Walton Ford is an American artist, born 1960 in Larchmont, New York. His work is known to feature animals depicted in a style that mimics nature illustrations by the likes of John James Audubon and Karl Bodmer. Ford often aims to tell stories about human interaction with nature through his work, using animals to convey messages about industrialism, colonialism and other relevant topics that relate to environmental concerns. His work brought a whole new perspective to modern art, with a certain sense of realism being at the center of what he does.
Early Life and Education
Ford grew up in Westchester County. His parents, both originally from the South, moved to New York before his birth.
Ford has said that his mother and older brother have both played a vital role in helping him become a painter. After his parents got divorced when he was eleven, Ford found himself on a downhill slope in life, barely even making it through school. But Ford spent his days painting, and he loved to create works of art that were always characterized by a reoccurring theme of animals. He and his older brother, Flick, spent hours every day painting and drawing pictures of different animals in the room they shared.
In order to encourage Ford in his studies, his mother, who was raising four children by herself at the time, saved money and arranged to send Ford to Rhode Island School of Design for a summer session program. While there, he found himself greatly inspired by his peers, and soon realised that he wanted to attend RISD after graduating high school. He was advised to complete high school and put together a portfolio with the work he had created that summer.
When Ford first went to RISD, he was studying film making. But after attending a seniors honor program in Italy, he was strongly influenced by Giotto’s work, especially by the Life of St. Francis fresco cycle, which he described as being much like comic strips. The narrative of this work, is what made Ford realise that he wanted to be an artist, creating stories on large scale paintings. Unfortunately, this wasn’t what was popular in New York at the time.
In 1982, Ford graduated from Rhode Island School of Design with a BFA.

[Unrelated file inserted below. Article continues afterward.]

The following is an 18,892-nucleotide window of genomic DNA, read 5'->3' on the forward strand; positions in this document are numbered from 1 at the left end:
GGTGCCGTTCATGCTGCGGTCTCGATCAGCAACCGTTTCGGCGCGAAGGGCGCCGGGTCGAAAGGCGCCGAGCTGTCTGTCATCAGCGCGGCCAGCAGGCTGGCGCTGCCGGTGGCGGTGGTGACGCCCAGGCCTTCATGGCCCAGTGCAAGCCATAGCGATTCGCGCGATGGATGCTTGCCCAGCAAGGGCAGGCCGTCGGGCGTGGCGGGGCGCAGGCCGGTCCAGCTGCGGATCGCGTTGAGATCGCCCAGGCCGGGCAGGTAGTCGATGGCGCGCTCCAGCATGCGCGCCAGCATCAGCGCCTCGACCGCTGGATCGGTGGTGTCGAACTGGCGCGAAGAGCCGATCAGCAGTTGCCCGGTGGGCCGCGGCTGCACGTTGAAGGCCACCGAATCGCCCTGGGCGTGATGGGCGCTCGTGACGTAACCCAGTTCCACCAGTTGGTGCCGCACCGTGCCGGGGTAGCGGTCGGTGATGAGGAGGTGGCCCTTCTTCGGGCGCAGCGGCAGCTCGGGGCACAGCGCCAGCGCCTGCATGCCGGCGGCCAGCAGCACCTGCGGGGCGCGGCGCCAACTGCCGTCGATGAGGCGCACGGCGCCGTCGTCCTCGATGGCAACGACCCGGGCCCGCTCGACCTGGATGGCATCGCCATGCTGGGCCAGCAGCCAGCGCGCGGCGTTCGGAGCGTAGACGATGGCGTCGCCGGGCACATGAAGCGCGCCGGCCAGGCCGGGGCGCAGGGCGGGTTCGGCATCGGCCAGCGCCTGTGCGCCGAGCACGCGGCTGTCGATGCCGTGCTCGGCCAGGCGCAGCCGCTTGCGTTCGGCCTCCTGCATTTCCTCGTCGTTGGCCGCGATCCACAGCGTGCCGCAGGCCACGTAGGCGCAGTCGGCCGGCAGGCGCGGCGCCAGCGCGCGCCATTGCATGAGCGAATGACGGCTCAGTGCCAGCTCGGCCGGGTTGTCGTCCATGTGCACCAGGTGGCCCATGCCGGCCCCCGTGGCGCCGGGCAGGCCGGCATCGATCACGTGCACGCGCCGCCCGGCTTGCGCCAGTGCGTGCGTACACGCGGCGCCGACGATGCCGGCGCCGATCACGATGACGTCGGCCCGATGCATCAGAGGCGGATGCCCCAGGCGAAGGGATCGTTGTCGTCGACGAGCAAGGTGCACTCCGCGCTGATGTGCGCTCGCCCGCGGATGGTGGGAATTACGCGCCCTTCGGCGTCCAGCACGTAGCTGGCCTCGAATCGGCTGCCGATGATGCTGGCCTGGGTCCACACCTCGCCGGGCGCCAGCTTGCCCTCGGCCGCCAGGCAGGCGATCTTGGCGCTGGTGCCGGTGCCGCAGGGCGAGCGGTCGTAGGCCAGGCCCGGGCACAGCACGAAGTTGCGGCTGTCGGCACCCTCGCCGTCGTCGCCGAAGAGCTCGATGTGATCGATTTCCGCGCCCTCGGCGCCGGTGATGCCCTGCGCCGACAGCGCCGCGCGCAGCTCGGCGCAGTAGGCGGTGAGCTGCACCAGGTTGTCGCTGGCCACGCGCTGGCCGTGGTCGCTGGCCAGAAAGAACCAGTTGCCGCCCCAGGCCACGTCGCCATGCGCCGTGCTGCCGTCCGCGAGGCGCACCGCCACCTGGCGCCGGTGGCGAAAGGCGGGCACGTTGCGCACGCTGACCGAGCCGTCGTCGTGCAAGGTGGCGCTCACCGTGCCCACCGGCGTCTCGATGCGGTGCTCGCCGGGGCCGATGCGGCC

According to Ford, one of the first people who noticed his work was Bill Arning, who he approached with some of his paintings. From there, he gained significant exposure as an artist and soon met various people who greatly influenced the early stages of his career.
As an established and much celebrated artist, Ford doesn’t lack any merit to reinforce his position in the art world. He has received various awards and honors over the span of his career and was the recipient of both a fellowship from the John Simon Guggenheim Foundation and the National Endowments for the Arts.
His work is also collected by many famous figures such as Leonardo DiCaprio. In May 2013, he painted Anthroposis, for an auction DiCaprio organised to raise money for the conservation endangered species. He was also asked to paint the cover art for The Rolling Stone’s 2012 album GRRR!, which was released to commemorate their 50th anniversary.
Apart from the renowned work he’s done for celebrities, some of Ford’s other paintings are also featured in various reputable collections, such as the Museum of Modern Art in New York, the Smithsonian American Art Museum and the Whitney Museum of American Art.
Ford’s Art Work
Ford creates works using watercolors in order to resemble illustrations he saw in books of natural history while growing up. He has often done paintings in the style of John James Audobon, whose books Ford particularly enjoyed reading as a child, but has since grown bored of.
A love of nature is evident in Ford’s paintings as it’s a strong theme throughout all of Ford’s paintings. He focuses on creating images that are large, often live sized, so his works leave spectators feeling almost as if the actual creature were in the room. Animals that can regularly be seen in his work include tigers, primates and birds. The artist has said that going to India was a very enlightening time for him, stating that the variety of wildlife he saw there impacted his work. Meticulously true to reality, a single painting can take months to create. He’s also mentioned that he enjoys visiting the museum during his creative process so he can develop an appreciation for what the animals in his paintings look like.
His works often conceal hidden messages and he stays true to a theme of narrative in his paintings. For instance, in his painting, Trí Thông Minh, a large scale work depicting a tiger jumping free from ropes that had held him in bondage, Ford recounts a Vietnamese allegory telling a story of how the tiger got its stripes. Another one of Ford’s paintings, Rhyndacus, shows an abnormally large snake with colorful birds flying down his gullet, which Ford said represents himself swallowing all the beautiful things in his life.